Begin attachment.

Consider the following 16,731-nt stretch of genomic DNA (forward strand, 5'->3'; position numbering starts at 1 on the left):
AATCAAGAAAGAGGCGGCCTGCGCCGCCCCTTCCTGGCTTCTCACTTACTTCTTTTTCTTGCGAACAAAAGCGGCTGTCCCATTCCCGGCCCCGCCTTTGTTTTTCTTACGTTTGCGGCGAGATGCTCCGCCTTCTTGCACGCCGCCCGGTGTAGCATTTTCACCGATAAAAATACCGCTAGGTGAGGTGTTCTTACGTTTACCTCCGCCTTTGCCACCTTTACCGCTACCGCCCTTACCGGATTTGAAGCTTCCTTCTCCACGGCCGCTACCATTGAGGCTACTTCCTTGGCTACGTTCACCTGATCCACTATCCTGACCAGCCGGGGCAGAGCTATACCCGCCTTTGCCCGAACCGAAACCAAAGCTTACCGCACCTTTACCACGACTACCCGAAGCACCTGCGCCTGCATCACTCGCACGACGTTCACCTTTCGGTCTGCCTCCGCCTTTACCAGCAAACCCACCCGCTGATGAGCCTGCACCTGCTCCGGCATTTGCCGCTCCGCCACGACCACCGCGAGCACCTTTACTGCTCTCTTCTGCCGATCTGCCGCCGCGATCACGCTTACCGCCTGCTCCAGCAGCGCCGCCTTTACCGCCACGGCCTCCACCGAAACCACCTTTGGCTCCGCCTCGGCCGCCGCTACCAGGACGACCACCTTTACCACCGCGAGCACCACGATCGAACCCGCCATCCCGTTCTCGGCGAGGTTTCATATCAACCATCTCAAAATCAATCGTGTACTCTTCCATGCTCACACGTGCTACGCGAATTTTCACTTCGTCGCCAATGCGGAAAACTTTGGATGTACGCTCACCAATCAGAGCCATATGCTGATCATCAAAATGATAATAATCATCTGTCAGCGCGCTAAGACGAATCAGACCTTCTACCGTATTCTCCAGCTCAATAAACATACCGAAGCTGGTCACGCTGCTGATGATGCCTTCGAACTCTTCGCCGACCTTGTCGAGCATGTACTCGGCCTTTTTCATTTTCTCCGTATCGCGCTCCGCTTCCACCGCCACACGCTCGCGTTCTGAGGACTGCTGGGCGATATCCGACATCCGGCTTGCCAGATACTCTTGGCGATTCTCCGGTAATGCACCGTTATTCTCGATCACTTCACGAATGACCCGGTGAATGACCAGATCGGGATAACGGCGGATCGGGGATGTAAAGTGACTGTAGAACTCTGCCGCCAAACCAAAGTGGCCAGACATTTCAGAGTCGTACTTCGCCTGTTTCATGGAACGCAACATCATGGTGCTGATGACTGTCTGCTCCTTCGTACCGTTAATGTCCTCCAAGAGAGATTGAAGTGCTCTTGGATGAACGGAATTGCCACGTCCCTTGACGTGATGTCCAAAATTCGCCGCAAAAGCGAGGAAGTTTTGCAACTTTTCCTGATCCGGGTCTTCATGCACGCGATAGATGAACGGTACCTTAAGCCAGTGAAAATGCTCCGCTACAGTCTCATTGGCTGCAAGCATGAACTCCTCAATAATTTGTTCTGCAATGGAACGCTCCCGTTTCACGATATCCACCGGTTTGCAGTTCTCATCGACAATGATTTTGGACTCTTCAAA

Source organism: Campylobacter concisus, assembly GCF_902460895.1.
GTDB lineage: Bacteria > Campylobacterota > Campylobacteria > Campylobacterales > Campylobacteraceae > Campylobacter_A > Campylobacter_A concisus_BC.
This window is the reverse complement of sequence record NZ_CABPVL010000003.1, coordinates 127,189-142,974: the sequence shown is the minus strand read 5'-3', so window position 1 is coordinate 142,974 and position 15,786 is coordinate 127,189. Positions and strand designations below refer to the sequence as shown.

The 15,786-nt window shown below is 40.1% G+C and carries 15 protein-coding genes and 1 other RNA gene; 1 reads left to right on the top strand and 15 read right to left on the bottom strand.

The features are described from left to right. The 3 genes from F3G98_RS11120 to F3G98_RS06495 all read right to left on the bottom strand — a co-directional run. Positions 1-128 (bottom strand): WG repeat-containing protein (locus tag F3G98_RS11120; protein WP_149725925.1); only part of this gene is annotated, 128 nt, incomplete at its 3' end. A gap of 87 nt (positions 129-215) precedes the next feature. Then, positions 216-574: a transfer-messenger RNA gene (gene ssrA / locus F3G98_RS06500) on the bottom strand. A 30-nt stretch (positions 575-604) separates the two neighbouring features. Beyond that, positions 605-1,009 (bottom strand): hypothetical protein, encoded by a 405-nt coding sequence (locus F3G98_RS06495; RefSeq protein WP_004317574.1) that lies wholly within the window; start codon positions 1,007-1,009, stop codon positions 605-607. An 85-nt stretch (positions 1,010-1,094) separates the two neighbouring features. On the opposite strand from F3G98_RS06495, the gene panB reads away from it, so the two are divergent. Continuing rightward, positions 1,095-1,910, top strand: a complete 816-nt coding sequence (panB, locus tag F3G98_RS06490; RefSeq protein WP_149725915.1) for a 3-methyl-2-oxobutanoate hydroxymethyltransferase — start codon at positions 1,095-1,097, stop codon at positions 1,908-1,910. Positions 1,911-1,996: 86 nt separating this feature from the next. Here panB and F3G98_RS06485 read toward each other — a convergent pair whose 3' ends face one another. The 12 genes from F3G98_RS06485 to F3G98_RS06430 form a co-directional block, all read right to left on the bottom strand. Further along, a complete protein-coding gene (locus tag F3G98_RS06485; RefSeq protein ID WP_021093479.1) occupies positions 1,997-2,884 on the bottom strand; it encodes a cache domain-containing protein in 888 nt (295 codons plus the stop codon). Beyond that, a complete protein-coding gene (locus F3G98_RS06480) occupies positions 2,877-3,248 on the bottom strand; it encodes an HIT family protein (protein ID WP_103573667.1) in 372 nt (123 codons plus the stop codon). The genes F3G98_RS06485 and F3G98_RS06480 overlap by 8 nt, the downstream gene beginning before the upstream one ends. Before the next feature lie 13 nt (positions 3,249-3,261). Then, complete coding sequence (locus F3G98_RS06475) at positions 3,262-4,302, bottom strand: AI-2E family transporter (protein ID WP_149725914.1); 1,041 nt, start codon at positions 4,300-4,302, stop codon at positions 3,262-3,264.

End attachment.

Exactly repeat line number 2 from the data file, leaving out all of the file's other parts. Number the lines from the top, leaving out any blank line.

AATCAAGAAAGAGGCGGCCTGCGCCGCCCCTTCCTGGCTTCTCACTTACTTCTTTTTCTTGCGAACAAAAGCGGCTGTCCCATTCCCGGCCCCGCCTTTGTTTTTCTTACGTTTGCGGCGAGATGCTCCGCCTTCTTGCACGCCGCCCGGTGTAGCATTTTCACCGATAAAAATACCGCTAGGTGAGGTGTTCTTACGTTTACCTCCGCCTTTGCCACCTTTACCGCTACCGCCCTTACCGGATTTGAAGCTTCCTTCTCCACGGCCGCTACCATTGAGGCTACTTCCTTGGCTACGTTCACCTGATCCACTATCCTGACCAGCCGGGGCAGAGCTATACCCGCCTTTGCCCGAACCGAAACCAAAGCTTACCGCACCTTTACCACGACTACCCGAAGCACCTGCGCCTGCATCACTCGCACGACGTTCACCTTTCGGTCTGCCTCCGCCTTTACCAGCAAACCCACCCGCTGATGAGCCTGCACCTGCTCCGGCATTTGCCGCTCCGCCACGACCACCGCGAGCACCTTTACTGCTCTCTTCTGCCGATCTGCCGCCGCGATCACGCTTACCGCCTGCTCCAGCAGCGCCGCCTTTACCGCCACGGCCTCCACCGAAACCACCTTTGGCTCCGCCTCGGCCGCCGCTACCAGGACGACCACCTTTACCACCGCGAGCACCACGATCGAACCCGCCATCCCGTTCTCGGCGAGGTTTCATATCAACCATCTCAAAATCAATCGTGTACTCTTCCATGCTCACACGTGCTACGCGAATTTTCACTTCGTCGCCAATGCGGAAAACTTTGGATGTACGCTCACCAATCAGAGCCATATGCTGATCATCAAAATGATAATAATCATCTGTCAGCGCGCTAAGACGAATCAGACCTTCTACCGTATTCTCCAGCTCAATAAACATACCGAAGCTGGTCACGCTGCTGATGATGCCTTCGAACTCTTCGCCGACCTTGTCGAGCATGTACTCGGCCTTTTTCATTTTCTCCGTATCGCGCTCCGCTTCCACCGCCACACGCTCGCGTTCTGAGGACTGCTGGGCGATATCCGACATCCGGCTTGCCAGATACTCTTGGCGATTCTCCGGTAATGCACCGTTATTCTCGATCACTTCACGAATGACCCGGTGAATGACCAGATCGGGATAACGGCGGATCGGGGATGTAAAGTGACTGTAGAACTCTGCCGCCAAACCAAAGTGGCCAGACATTTCAGAGTCGTACTTCGCCTGTTTCATGGAACGCAACATCATGGTGCTGATGACTGTCTGCTCCTTCGTACCGTTAATGTCCTCCAAGAGAGATTGAAGTGCTCTTGGATGAACGGAATTGCCACGTCCCTTGACGTGATGTCCAAAATTCGCCGCAAAAGCGAGGAAGTTTTGCAACTTTTCCTGATCCGGGTCTTCATGCACGCGATAGATGAACGGTACCTTAAGCCAGTGAAAATGCTCCGCTACAGTCTCATTGGCTGCAAGCATGAACTCCTCAATAATTTGTTCTGCAATGGAACGCTCCCGTTTCACGATATCCACCGGTTTGCAGTTCTCATCGACAATGATTTTGGACTCTTCAAA